SINGAPORE - Security guard Azlan Samad has not been on a family holiday in nine years. Cigarettes drained a sixth of the $1,800 he took home each month, leaving his family of three with little in the bank.
But since he kicked the habit last year, the 53-year-old has added $300 more to the family kitty each month. A long-awaited holiday in Thailand is now in sight.
"I feel much better. I have more appetite and I have more energy," said Mr Azlan.
He is one of 5,700 smokers who have quit or smoked less thanks to the Health Promotion Board's (HPB) I Quit smoking cessation programme, where trained counsellors help smokers through the crucial first 28 cigarette-free days.
Smokers may experience withdrawal symptoms during this time. Counsellors encourage them with regular phone calls and tips, for instance, to sip a glass of water or milk slowly when the urge kicks in.
HPB is increasing the number of polyclinics, hospitals and pharmacies where smokers can sign up for the scheme. There were 150 such "touchpoints" last year; this year, the figure will nearly double to 283.
At an event yesterday to launch this year's I Quit campaign, Parliamentary Secretary for Health Muhammad Faishal Ibrahim said: "We are taking a friendly approach to quitting, making it easy, less intimidating, by being with smokers every step of the way."
This year, counsellors will also reach out to friends and family of those trying to quit, by giving them tips too.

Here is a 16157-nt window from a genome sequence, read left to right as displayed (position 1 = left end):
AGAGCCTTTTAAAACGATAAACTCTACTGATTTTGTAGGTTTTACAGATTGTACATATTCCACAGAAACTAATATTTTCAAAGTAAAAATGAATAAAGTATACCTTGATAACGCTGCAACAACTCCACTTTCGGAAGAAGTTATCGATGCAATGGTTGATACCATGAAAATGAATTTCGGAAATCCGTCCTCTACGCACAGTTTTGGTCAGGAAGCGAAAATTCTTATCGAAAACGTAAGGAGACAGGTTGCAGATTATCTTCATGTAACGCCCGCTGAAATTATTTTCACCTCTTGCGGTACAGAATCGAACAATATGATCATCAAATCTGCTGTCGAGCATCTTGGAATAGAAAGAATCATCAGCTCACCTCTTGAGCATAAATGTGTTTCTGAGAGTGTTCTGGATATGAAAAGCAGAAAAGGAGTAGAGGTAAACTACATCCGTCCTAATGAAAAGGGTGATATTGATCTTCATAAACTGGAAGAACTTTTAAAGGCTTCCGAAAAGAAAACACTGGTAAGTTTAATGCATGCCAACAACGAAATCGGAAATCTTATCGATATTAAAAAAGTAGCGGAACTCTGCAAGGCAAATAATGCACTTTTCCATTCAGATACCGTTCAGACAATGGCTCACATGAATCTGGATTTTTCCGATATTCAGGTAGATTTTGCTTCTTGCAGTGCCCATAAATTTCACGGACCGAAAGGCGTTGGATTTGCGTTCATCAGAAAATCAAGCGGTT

In 2013, about 13.3 per cent of the population aged 18 to 69 smoked, according to the latest figures from a National Health Surveillance Survey. HPB aims to cut this down to 12 per cent by 2020.
But kicking the habit is not easy. Studies show it takes a smoker six to seven tries on average before he successfully stubs out.
Mr Azlan, for one, tried quitting for years. "But I would get a runny nose or friends would offer me a cigarette. I could not tahan (Malay for 'tolerate'), and so I smoked," he said. "When I signed up for the programme, counsellors would remind me (not to give up), so I just endured," he said.
The scheme also proved crucial to those who smoked in secret, like Mr Gilbert Ee, 33. The banker had nobody to turn to as he had kept his habit a secret from his wife and family for more than two years.
He would puff away at work and in his home toilet. "I had three cans of air freshener in the toilet. I was so scared that one would not work so I had two cans as backup."
He decided to quit last November when his wife was pregnant. Weekly calls from nurses in the programme proved a great help. "The quitting journey was xiong (Hokkien for 'difficult')," he said. "But the nurses would call just in time... I felt like I had guardian angels."
Mr Ee also saves $300 a month on cigarettes, and has spent some of that on items for his baby girl, who is due in a few months. Mr Azlan's wife, Madam Nor Azizah, 51, said he is a different man.
"He is brighter, more cheery," said the housewife.
Major supermarkets, including FairPrice, Cold Storage and Sheng Siong, will not sell cigarettes to support World No Tobacco Day today.
This article was first published on May 31, 2015.
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